You've just spent a day on the water under a sweltering sun. You sit back, enjoying the seclusion of a remote anchorage, lulled by the rattle of ice in your cold drink. A pretty picture, but a rare one aboard cruising boats. A house is never without its utility umbrella, but when you pull your boat's shore-power plug you're on your own. Even good refrigeration systems use a lot of energy. And bad ones? Erase those ice cubes from your tropical fantasy. Refrigeration for Pleasureboats explains how the cruising sailor can acquire the amenities--even the necessities--of an efficient onboard refrigeration system. Whether you're off for two days or two years, you must balance the highest possible cooling capacity with the lowest possible energy consumption. Calder explains clearly and logically how and why refrigeration components work, how to keep them working efficiently and economically, and what to look for when something goes wrong. Boat refrigeration systems are phenomenally expensive. A modest refrigerator/freezer system, professionally built and installed, can cost more than $4,000. Yet these units can still have unpleasant side effects--such as killing the boat's batteries. Refrigeration for Pleasureboats provides all the step-by-step information an amateur needs to design and build a custom refrigeration unit that will cost far less than half the price of an off-the-shelf unit and will likely run better with far less drain on the batteries. With Calder's maintenance and troubleshooting tips, you'll be able to keep it running for years to come and keep those ice cubes tinkling in that frosted glass.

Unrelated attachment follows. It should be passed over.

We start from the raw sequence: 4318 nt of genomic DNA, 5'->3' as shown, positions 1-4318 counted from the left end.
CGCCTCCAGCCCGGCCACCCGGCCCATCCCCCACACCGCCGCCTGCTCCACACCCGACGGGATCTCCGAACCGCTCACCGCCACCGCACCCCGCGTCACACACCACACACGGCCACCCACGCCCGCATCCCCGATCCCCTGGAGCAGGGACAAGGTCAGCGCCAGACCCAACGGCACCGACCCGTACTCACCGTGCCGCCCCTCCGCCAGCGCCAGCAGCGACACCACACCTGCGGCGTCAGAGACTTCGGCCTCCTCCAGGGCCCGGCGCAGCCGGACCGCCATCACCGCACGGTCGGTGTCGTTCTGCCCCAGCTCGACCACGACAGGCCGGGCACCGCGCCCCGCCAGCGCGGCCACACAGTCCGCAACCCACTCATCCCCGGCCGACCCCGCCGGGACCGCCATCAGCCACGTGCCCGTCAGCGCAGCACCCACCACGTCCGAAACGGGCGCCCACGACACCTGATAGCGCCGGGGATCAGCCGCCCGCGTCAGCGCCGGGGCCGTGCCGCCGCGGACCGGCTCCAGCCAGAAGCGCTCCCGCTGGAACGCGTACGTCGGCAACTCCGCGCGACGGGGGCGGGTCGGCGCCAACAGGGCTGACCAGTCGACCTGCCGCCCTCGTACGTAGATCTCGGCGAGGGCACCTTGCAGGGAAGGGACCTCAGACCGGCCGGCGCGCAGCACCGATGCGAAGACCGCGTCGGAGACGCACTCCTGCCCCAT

Engineering-Transportation, Transportation, Ships, Repair-Maintenance,